But while this scenario isn't beyond the realm of possibility, there's an equally strong argument for a Melo-sticks-around scenario, with a potential 2011 lockout coming into play.
The latter theory was laid out last week by NBA Fanhouse's Sam Amick, who suggests that Melo is in a much more difficult position when it comes to a cash-in than are current free-agent-frenzy magnets LeBron James, Dwayne Wade and Chris Bosh due to impending labor negotiations. Hence, he may be better off accepting a three-year, $65 million contract extension currently being dangled by the Nugs than gambling against a work stoppage.
Here's the gist of Amick's logic:
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With player salaries expected to be cut in the new collective bargaining agreement, the seven-year veteran who would still earn $17.1 million next season and $18.5 million in 2011-12, risks losing in the neighborhood of $30 million on an eventual maximum contract offer based on early projections of a new CBA . As Anthony is well aware, that new reality could become more real as soon as next month when, according to sources, there will be an owner's meeting during the Vegas Summer League and the doomsday tone will almost certainly reach a new high.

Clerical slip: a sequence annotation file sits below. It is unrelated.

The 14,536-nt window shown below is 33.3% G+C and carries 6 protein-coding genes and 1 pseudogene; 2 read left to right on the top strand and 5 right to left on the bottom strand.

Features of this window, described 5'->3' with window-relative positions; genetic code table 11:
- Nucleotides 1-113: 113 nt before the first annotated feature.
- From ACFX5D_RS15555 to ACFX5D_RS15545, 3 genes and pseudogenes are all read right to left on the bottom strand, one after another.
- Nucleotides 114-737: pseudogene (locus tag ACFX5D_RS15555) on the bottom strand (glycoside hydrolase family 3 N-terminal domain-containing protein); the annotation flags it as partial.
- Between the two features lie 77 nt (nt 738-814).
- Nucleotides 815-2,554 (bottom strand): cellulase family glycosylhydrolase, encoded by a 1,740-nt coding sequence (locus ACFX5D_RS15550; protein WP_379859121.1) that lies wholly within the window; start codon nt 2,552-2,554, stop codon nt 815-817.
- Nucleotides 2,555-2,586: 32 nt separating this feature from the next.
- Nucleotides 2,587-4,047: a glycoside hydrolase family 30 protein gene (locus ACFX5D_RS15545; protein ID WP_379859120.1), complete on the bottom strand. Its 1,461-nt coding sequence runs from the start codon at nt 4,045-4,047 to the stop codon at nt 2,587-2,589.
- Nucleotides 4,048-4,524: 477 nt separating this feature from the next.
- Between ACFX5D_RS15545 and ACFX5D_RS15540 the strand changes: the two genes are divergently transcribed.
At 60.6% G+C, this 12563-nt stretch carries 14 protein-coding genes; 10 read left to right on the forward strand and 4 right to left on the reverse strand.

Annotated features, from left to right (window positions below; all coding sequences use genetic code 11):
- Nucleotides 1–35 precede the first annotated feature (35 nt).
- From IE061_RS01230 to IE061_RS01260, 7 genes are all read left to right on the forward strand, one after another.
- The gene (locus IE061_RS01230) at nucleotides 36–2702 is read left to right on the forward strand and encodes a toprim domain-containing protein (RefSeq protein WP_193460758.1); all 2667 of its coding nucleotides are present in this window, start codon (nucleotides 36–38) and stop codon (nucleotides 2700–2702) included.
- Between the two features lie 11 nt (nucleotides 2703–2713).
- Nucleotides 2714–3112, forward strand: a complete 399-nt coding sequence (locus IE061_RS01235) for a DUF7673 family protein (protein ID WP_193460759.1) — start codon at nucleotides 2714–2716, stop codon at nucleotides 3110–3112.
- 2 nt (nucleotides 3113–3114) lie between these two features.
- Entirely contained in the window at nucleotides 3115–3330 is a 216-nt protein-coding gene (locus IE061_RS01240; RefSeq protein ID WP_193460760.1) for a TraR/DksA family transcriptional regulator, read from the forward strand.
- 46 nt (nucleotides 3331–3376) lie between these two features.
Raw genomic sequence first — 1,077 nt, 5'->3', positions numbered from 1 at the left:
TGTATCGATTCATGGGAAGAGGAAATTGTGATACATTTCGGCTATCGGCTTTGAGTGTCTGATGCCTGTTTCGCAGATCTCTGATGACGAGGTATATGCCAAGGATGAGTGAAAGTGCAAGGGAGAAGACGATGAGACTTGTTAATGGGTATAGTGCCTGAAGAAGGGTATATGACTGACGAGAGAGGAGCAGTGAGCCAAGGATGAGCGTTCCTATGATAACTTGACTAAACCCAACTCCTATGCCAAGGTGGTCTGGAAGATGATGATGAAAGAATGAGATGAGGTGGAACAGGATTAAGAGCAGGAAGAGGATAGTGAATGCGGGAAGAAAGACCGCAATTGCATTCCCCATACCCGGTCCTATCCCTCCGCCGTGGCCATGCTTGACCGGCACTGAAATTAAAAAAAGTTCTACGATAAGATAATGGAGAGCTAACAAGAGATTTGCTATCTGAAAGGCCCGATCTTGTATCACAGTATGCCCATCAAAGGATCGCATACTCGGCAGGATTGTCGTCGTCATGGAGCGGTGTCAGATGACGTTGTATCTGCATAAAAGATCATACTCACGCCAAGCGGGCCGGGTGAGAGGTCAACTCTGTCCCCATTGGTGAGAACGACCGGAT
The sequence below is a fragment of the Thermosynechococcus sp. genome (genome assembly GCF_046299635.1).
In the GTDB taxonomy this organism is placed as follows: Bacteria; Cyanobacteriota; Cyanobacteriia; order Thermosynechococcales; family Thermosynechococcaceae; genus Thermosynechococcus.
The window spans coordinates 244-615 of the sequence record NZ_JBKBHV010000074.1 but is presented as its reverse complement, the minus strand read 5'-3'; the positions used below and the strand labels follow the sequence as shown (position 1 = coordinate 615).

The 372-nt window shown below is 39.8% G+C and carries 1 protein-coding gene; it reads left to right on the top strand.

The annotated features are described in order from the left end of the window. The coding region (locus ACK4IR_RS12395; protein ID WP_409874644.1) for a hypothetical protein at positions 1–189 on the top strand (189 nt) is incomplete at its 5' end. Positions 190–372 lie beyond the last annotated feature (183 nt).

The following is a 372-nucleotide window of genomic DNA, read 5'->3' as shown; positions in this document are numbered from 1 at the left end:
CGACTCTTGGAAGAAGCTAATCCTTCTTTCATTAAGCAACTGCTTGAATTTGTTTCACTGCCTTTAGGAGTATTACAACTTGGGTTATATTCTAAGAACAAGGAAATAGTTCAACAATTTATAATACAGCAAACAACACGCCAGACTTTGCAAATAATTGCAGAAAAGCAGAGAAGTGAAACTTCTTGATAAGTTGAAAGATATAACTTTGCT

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Of course, Anthony remains such a well-regarded talent that other teams still might throw the bank at him next year, using guarantees or salary bonuses (and risking luxury tax penalties) to make their offers more financially attractive no matter what happens with the collective bargaining agreement. Still, the Nuggets understand his value, particularly at this phase of his career -- and it's hard to believe anyone in the executive suites would like to go back to the pre-Melo era.
With that in mind, I think Anthony is more likely to stay in Denver than to head elsewhere. But that may just be wishful thinking -- or, as it applies to Cavs fans these days, the Cleveland Complex.